Medical Treatment of Eye Diseases
Conjunctivitis is an inflammation of the conjunctiva, the mucous membrane covering the eyeball and interior eyelid. This condition is most commonly caused by dry eyes, allergies, bacterial infection, or viral infection. Some strains of conjunctivitis are very contagious, so it is important to avoid busy public spaces until your optometrist has established a diagnosis and provided further instructions.
- Itching or burning
- Light sensitivity
- Green, white, or yellow discharge
- Crusty eyes upon waking
Dry Eye Disease
The eye requires moisture to function properly and comfortably. When the eye does not consistently have adequate moisture, it is known as dry eye disease. This condition typically appears for one of two reasons:
- The body does not naturally produce enough tears.
- The body does not produce quality tears.
- Irritation (burn, grit, itch)
- Blurry vision
- Light sensitivity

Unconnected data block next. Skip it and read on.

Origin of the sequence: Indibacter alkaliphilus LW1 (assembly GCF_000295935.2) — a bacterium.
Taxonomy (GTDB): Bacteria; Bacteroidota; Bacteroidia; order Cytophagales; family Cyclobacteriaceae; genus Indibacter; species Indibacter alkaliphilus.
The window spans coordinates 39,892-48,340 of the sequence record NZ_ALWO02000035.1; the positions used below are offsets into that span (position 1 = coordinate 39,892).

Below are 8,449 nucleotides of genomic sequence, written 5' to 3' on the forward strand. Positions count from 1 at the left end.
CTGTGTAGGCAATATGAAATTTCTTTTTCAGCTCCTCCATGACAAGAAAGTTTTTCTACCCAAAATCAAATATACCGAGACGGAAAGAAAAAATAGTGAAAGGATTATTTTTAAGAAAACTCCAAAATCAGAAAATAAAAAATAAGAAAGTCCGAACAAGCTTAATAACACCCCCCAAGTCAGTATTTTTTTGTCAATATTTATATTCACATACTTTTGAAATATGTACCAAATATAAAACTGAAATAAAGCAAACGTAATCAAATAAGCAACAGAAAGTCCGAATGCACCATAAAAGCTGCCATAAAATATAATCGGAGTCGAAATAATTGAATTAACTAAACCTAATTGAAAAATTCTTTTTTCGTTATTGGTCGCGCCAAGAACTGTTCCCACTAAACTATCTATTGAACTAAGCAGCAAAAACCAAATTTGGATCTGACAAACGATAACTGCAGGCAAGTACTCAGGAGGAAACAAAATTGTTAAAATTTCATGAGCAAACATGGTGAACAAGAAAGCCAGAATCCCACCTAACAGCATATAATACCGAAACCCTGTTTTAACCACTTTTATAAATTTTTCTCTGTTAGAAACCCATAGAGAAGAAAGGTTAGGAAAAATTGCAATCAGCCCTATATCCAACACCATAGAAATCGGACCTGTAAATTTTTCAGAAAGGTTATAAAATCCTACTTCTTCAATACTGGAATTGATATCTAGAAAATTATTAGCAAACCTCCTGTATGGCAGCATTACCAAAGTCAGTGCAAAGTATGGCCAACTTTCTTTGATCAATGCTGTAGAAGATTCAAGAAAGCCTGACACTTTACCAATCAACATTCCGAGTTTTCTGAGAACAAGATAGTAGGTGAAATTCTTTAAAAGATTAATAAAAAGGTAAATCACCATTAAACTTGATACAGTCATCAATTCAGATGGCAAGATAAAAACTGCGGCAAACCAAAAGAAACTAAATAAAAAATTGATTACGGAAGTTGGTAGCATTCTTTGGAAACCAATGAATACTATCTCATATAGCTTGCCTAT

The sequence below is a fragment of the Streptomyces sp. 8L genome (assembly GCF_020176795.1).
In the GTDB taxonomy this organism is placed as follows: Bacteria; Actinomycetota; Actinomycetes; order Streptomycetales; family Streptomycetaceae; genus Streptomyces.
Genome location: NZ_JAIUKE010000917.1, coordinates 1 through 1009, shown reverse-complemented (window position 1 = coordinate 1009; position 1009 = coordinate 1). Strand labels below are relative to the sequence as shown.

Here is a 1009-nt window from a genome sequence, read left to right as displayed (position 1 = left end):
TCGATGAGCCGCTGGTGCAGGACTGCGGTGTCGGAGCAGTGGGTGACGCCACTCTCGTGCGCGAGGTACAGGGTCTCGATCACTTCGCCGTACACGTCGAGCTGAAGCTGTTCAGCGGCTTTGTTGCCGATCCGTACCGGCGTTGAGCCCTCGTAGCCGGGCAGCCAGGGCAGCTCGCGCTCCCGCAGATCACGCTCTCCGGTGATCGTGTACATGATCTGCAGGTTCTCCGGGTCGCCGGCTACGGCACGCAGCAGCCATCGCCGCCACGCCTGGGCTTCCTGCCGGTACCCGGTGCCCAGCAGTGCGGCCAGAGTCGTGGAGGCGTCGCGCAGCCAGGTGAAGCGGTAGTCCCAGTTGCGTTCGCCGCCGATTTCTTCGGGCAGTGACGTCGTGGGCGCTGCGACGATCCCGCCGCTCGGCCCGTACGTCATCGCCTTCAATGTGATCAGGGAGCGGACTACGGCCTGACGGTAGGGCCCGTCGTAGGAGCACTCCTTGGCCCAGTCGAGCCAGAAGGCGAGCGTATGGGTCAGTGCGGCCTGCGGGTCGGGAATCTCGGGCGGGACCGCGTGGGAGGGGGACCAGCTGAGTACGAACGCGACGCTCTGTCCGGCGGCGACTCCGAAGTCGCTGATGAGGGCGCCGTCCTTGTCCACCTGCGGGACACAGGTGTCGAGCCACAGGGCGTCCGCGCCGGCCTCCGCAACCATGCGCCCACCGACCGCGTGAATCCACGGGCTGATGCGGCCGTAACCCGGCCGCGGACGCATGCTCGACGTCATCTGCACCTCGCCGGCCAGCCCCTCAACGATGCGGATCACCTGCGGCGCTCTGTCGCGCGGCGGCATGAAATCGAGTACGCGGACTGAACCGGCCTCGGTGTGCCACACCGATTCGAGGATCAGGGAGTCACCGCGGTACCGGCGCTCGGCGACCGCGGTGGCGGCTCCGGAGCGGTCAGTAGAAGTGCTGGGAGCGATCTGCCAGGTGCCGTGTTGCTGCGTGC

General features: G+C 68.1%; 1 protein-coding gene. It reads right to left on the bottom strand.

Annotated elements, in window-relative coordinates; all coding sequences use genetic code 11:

- Eye fatigue
- Contact lens discomfort
Read more about different dry eye disease treatment options.
Glaucoma is a disease that causes permanent damage to the optic nerve which impacts your peripheral vision. This damage is usually associated with intraocular pressure, also known as IOP. There are three main types of glaucoma:
Acute Angle-Closure Glaucoma
Normal Tension Glaucoma
Normal Tension Glaucoma is when IOP appears normal, but the optic nerve still sustains damage. This is the least common and most baffling form of the disease.
Age-Related Macular Degeneration
The macula is the small area of the retina responsible for detailed central vision. Age-related macular degeneration (AMD) is a disease that results in poor macular function, decreasing vision over time.
Permanent damage to the macula can be caused by deposits (drusen) collecting on macular tissue (Dry AMD) or by irregular blood vessel growth invading the macular tissue (Wet AMD).
Cataracts are a common part of ageing. In fact, most patients over 40 years of age have some level of cataract development.
Over time the proteins in the lens of the eye start to restructure, grouping closer together and becoming cloudy. This condition can be made more severe by long- term exposure to UV rays without protection (i.e., sunglasses). A cataract can make it difficult to see clearly and cause colour to appear washed out or faded.
- Cloudy or dim vision
- Poor night vision
- Sensitivity to light or glare
- Frequent eyeglass prescription changes